Monday, June 16, 2008

Hans Blumenberg, The Legitimacy of the Modern Age: Part III, Chapter 6, "Difficulties Regarding the 'Natural' Status of the Appetite for Knowledge ...

Application of medieval liberal arts (particularly dialectic) to theology instigated a reaction asserting the inadequacy of these theoretical means as a foundation for knowledge. This reaction (exemplified by Peter Damian) viewed the lawfulness of the world as a contingent circumstance, as the regularity resulting from obedience to an order given by God which can be rescinded at any time.
For the first time, curiositas is attacked because it is the means of a pretension to rational human self-assertion.
The reception of Aristotle, and especially the first sentence of the Metaphysics, by Scholasticism creates tension. The naturalness of the creative drive is affirmed. (Thomas sees that the legitimacy of the drive for knowledge is required to validate the dictum from the epistle to the Romans that all men know God.) It is no longer the case, however, as with Aristotle, that the subjective intellect is a match for the world -- the latter is now seen as infinite and the former as finite (for Thomas, this finitude results from the Fall). Thomas resolves the tension by bringing theoretical inquiry into the scheme of Aristotelian ethics. He introduces the virtue of studiousness (studiositas) as the mean between ceaseless inquiry and resignation (both of which are seen as defects of curiositas - the latter assumes an attitude of calm which is appropriate only to state of salvation). So knowledge itself cannot be bad, but effort expended for it can be excessive.
Correction of Augustinean critique of curiositas -- the issue is not its failure to recognize the conditions of inquiry in God, but in failure to trace objects of inquiry to God -- i.e., in not carrying through inquiry to its completion.

336: "The resignation that is expressed in the idea of acedia with respect to the absolute object that had been wooed for centuries -- the theoretical/metaphysical discouragement with respect to the God Who withdraws in His sovereign arbitrariness as deus abscondidas [hidden God] -- will determine the ending of the middle ages and the revaluation of theoretical curiosity that was essential to the change of epoch. The vice of disregarding the preliminary character of this life was to be replaced by the theoretical technical form of existence, the only one left to him. From melancholy over the unreachability of the transcendent reservations of the Deity there will emerge the determined competition of the immanent idea of science, to which the infinity of nature discloses itself as the inexhaustible field of theoretical application and raises itself to the equivalent of the transcendent infinity of the Deity Himself, which, as the idea of salvation, has become problematical."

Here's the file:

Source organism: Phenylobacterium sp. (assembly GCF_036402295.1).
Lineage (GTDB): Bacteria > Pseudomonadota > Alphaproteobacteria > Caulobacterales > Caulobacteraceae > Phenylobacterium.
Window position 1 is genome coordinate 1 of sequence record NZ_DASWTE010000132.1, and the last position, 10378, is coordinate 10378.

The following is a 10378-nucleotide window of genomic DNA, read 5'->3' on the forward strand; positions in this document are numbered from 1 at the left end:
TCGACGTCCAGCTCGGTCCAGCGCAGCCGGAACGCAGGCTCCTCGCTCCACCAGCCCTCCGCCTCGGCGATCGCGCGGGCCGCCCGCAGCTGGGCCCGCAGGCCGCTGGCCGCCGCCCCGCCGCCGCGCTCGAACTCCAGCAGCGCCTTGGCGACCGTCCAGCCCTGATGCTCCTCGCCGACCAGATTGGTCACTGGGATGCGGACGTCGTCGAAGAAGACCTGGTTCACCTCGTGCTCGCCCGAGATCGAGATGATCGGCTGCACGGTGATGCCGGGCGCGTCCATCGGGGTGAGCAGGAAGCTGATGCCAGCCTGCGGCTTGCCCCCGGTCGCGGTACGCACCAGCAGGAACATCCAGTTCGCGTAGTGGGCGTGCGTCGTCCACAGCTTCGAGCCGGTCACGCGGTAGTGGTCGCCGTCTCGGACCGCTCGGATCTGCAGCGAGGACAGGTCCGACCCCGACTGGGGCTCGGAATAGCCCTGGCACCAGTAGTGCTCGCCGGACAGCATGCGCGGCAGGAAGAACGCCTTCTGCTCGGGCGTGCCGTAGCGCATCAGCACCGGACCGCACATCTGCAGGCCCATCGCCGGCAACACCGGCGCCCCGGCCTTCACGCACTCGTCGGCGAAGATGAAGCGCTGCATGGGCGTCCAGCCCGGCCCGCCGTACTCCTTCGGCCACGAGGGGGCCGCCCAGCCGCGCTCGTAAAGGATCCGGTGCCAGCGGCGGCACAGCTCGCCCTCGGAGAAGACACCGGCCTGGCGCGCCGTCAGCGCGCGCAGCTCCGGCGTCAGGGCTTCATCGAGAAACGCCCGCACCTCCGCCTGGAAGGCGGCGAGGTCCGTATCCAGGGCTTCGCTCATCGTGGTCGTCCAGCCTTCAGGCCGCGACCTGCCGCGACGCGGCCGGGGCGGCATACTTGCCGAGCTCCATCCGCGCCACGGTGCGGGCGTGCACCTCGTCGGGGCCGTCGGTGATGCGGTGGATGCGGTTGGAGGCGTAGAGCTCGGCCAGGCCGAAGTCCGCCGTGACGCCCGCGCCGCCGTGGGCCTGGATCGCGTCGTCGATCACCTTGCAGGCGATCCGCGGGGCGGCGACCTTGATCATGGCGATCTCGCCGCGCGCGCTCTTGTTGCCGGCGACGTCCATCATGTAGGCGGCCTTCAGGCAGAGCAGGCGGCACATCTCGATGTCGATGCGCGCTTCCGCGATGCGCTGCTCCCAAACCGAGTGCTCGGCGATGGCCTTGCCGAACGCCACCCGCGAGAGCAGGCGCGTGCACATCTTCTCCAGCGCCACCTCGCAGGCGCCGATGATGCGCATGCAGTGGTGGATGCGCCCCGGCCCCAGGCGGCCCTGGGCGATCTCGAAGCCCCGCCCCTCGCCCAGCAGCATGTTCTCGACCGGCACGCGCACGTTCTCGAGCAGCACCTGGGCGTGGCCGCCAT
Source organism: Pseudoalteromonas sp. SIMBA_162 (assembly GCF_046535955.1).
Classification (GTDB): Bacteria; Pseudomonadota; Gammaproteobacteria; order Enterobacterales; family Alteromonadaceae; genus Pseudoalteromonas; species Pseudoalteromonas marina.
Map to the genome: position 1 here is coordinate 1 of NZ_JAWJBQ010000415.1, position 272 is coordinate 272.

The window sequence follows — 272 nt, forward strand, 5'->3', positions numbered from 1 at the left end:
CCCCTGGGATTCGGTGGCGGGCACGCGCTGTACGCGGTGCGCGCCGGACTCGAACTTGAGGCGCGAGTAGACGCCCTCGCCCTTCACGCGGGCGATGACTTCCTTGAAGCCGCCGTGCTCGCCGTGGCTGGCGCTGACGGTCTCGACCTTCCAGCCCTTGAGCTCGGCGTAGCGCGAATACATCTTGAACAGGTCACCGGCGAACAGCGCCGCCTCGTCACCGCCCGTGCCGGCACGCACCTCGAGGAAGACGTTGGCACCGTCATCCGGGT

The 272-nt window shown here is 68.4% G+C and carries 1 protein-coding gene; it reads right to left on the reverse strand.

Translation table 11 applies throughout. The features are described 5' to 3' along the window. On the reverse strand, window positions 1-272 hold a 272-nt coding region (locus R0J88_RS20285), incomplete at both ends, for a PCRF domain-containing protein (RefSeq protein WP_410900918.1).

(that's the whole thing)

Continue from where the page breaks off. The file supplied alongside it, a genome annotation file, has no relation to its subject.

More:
Orthodox reception of Aristotle by Scholasticism (exemplified by Siger of Brabant) admitted no conflict between the world and the human cognitive drive, because it saw truth about the world as finite.

ambiguous status of Odysseus in Dante's Inferno
- punished for deceit, not curiosity
- his fate (death in quest for new land beyond known world) seems made to fit his curiosity
- Dante contrasts his own quest to see new things with Odysseus' -- Dante's is aimed at salvation and sanctioned by God
- Dante describes the first sin of Adam as transgressing the sign, i.e., the limit of permitted knowledge -- sin implicitly shared by Odysseus
- Odysseus is only figure in Inferno who does not accuse or condemn himself

Petrarch turns discovery of new vista -- Mont Ventoux -- into conversion narrative. Seeks new knowledge, and then issues retraction from quest. Balances between epochs.

No comments: